Roses are susceptible to mildew and aphid attacks. Spray with Nimrod-T. This is a combined application for pest and disease control. They will also benefit from an application of rose food such as Toprose. A small handful around each bush lightly forked in will ensure they receive many of the trace elements not found in quick release foods such as Growmore etc. A good organic concentrated food is 6X – it is derived from chicken manure and one whiff gives an indication of how powerful this stuff really is. A handful per sq. metre is all you need – use it on anything outside; even on the lawn and it won’t scorch.
Trees and Shrubs
Rhododendrons, Camellia and Pieris are flowering or about too. Make sure you apply some Sequestrene to ensure continued flowering with definitive colours. Use Sequesterene to adjust the pH in and around the soil of the plant. Sequested iron is a name for ‘chelated iron’. It comes in several forms, liquid, granules, or pellets from garden centres etc. Plants such as Rhododendrons, Camellia and Pieris (among others) require an acid soil to grow successfully. You can grow them in borderline acid/alkaline soil provided you apply Sequestrene at regular intervals. Aim to keep the immediate soil around the plant at a ph. of 6.5 or less. Typical signs of anaemia in the plant (when the soil becomes alkaline and locks up food to the plant) are a yellowing of the older leaves to begin with, followed by the new leaves in extreme cases. The liquid form will give quick results for plants that require it, whereas fork in the granules or pellets to retain optimum soil conditions for longer.
Warning – this time of year sees an influx in our dreaded garden enemies – slugs and snails. A recent survey conducted amongst the gardening public concerning pests & diseases amongst plants, found that surprise, surprise, slugs and snails were top of the list as garden pest number one.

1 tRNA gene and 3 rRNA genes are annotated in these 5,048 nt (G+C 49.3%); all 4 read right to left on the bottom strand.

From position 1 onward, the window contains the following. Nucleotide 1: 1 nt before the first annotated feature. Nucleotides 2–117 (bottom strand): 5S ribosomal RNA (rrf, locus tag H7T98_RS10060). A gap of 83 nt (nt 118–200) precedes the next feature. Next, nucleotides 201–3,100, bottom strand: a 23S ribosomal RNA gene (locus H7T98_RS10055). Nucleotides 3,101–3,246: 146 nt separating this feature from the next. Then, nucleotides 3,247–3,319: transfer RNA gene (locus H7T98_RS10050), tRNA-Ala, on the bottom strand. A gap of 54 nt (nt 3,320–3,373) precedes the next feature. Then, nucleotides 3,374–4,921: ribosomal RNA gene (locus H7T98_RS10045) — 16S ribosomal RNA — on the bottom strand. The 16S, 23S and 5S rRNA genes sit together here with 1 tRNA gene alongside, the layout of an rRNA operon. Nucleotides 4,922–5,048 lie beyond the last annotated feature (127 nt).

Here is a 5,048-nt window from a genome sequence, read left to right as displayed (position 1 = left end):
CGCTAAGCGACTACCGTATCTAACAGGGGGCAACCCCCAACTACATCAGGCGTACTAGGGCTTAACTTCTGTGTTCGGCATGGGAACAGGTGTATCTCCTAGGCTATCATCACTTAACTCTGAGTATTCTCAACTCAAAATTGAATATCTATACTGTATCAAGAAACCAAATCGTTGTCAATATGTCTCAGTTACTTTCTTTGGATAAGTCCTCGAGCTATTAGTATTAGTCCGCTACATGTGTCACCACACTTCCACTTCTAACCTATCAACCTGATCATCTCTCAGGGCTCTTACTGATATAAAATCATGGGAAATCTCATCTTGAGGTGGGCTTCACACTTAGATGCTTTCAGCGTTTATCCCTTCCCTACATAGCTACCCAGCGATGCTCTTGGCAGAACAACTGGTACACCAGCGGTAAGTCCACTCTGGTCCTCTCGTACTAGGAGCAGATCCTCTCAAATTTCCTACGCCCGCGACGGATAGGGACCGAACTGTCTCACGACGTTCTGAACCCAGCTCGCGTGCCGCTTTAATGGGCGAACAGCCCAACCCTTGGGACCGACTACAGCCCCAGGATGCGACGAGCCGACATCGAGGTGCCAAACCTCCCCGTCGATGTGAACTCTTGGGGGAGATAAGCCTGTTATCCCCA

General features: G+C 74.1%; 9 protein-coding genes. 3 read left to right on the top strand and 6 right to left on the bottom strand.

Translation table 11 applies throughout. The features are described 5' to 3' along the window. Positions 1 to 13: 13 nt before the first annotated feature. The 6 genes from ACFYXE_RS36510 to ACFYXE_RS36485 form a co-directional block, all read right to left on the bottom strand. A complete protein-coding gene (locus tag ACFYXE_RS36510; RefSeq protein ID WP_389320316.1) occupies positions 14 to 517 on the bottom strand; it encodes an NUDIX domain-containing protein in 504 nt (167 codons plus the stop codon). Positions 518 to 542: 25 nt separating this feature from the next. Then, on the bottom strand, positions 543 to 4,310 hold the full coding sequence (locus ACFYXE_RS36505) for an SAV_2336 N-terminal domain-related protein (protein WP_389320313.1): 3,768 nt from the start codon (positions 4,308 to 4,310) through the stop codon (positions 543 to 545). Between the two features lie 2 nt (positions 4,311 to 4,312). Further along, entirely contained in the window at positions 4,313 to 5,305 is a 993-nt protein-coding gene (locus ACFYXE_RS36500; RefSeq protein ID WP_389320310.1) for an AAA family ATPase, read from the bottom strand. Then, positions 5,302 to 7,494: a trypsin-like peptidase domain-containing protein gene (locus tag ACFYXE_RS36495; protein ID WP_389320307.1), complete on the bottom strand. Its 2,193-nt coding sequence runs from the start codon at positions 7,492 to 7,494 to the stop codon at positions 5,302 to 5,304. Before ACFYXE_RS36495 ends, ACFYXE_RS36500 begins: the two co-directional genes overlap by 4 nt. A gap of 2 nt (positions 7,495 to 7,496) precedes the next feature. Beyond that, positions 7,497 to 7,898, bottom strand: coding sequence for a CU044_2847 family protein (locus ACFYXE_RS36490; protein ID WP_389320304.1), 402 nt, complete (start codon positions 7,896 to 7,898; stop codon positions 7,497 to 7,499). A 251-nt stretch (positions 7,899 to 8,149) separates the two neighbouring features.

With the continued milder winters now becoming the norm, they never seem to go away. Nematodes are becoming an increasingly popular method of control as more and more gardeners seek alternative methods to the traditional pellets – Nematodes are able to provide that in an organic and safe way! Some slugs are building up a resistance to metaldehyde, which is one of the active ingredients of many leading brand pellets. Nemaslug for example, used in conjunction with gravels and grits around plants, gives a more lasting effect, especially as Nemaslug is not effected by rain that the UK. With the emerging lush green shoots of herbaceous, Hostas and the like, do not delay, protect your precious plants now, before there is nothing left to protect.
Vine weevil will attack root systems. The larvae are legless grubs, creamy white in colour with brown heads. They attack the roots between autumn and spring. The adults however, will show damage as irregular holes in leaves during the growing season. They are non-selective as to which plants they attack. Address this problem with Nematodes.
April is also a good time to convince the forgotten houseplant, that you do love it really with a change of compost and a good clean of those otherwise very dusty leaves. Remember they breathe through those leaves in one form or another. Move up only one size in pot and cotton wool dipped in milk will suffice for wiping over the leaves.